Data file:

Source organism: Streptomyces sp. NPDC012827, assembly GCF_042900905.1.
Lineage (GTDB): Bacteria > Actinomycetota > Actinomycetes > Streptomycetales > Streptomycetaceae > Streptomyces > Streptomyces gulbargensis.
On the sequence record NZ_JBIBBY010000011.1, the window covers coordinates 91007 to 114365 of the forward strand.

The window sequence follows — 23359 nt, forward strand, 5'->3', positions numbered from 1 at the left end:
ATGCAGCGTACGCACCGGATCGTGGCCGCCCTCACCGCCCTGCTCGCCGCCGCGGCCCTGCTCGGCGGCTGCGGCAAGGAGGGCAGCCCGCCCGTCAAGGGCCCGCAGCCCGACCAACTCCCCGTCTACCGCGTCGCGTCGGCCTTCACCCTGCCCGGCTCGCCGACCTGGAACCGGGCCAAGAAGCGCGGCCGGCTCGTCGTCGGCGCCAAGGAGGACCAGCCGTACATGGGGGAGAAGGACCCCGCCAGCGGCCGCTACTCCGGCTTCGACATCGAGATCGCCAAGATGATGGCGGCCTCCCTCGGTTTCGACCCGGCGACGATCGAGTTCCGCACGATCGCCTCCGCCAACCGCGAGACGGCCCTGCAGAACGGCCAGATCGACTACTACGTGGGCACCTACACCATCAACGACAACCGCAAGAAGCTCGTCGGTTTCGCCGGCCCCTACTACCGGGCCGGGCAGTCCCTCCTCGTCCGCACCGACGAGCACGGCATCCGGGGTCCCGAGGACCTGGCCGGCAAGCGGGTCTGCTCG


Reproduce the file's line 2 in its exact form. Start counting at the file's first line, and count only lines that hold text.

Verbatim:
Lineage (GTDB): Bacteria > Actinomycetota > Actinomycetes > Streptomycetales > Streptomycetaceae > Streptomyces > Streptomyces gulbargensis.